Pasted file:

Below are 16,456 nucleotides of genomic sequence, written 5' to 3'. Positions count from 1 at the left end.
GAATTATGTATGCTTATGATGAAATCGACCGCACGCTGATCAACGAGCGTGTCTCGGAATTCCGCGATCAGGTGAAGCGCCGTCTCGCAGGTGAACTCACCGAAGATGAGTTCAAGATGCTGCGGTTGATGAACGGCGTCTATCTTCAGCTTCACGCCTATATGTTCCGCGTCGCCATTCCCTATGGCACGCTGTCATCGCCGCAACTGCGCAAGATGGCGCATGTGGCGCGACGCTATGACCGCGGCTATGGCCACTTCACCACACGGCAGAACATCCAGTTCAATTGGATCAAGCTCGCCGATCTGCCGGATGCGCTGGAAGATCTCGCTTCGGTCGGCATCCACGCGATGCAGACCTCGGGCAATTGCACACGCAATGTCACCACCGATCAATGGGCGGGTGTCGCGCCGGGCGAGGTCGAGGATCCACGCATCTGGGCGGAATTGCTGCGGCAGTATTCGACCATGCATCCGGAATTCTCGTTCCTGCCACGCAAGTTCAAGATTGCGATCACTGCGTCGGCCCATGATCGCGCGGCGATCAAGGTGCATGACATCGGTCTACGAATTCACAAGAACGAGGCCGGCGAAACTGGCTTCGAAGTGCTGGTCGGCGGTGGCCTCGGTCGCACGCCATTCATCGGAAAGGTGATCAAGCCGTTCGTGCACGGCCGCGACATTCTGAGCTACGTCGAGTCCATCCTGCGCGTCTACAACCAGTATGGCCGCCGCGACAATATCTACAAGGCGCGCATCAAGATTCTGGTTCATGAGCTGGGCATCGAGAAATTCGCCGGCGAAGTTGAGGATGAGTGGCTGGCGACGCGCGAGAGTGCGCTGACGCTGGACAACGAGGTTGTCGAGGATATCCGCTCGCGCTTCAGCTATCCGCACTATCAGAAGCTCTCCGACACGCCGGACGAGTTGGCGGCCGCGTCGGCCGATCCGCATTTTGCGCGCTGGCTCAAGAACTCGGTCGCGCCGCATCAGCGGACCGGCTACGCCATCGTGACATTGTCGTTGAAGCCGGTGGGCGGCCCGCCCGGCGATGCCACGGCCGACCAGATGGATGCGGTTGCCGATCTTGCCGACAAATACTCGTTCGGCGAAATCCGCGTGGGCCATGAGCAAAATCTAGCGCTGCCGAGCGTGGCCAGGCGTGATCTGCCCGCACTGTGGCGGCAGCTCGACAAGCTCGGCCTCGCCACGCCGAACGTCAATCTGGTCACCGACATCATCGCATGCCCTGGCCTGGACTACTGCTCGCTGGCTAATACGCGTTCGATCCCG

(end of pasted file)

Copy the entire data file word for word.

Below are 16,456 nucleotides of genomic sequence, written 5' to 3'. Positions count from 1 at the left end.
GAATTATGTATGCTTATGATGAAATCGACCGCACGCTGATCAACGAGCGTGTCTCGGAATTCCGCGATCAGGTGAAGCGCCGTCTCGCAGGTGAACTCACCGAAGATGAGTTCAAGATGCTGCGGTTGATGAACGGCGTCTATCTTCAGCTTCACGCCTATATGTTCCGCGTCGCCATTCCCTATGGCACGCTGTCATCGCCGCAACTGCGCAAGATGGCGCATGTGGCGCGACGCTATGACCGCGGCTATGGCCACTTCACCACACGGCAGAACATCCAGTTCAATTGGATCAAGCTCGCCGATCTGCCGGATGCGCTGGAAGATCTCGCTTCGGTCGGCATCCACGCGATGCAGACCTCGGGCAATTGCACACGCAATGTCACCACCGATCAATGGGCGGGTGTCGCGCCGGGCGAGGTCGAGGATCCACGCATCTGGGCGGAATTGCTGCGGCAGTATTCGACCATGCATCCGGAATTCTCGTTCCTGCCACGCAAGTTCAAGATTGCGATCACTGCGTCGGCCCATGATCGCGCGGCGATCAAGGTGCATGACATCGGTCTACGAATTCACAAGAACGAGGCCGGCGAAACTGGCTTCGAAGTGCTGGTCGGCGGTGGCCTCGGTCGCACGCCATTCATCGGAAAGGTGATCAAGCCGTTCGTGCACGGCCGCGACATTCTGAGCTACGTCGAGTCCATCCTGCGCGTCTACAACCAGTATGGCCGCCGCGACAATATCTACAAGGCGCGCATCAAGATTCTGGTTCATGAGCTGGGCATCGAGAAATTCGCCGGCGAAGTTGAGGATGAGTGGCTGGCGACGCGCGAGAGTGCGCTGACGCTGGACAACGAGGTTGTCGAGGATATCCGCTCGCGCTTCAGCTATCCGCACTATCAGAAGCTCTCCGACACGCCGGACGAGTTGGCGGCCGCGTCGGCCGATCCGCATTTTGCGCGCTGGCTCAAGAACTCGGTCGCGCCGCATCAGCGGACCGGCTACGCCATCGTGACATTGTCGTTGAAGCCGGTGGGCGGCCCGCCCGGCGATGCCACGGCCGACCAGATGGATGCGGTTGCCGATCTTGCCGACAAATACTCGTTCGGCGAAATCCGCGTGGGCCATGAGCAAAATCTAGCGCTGCCGAGCGTGGCCAGGCGTGATCTGCCCGCACTGTGGCGGCAGCTCGACAAGCTCGGCCTCGCCACGCCGAACGTCAATCTGGTCACCGACATCATCGCATGCCCTGGCCTGGACTACTGCTCGCTGGCTAATACGCGTTCGATCCCG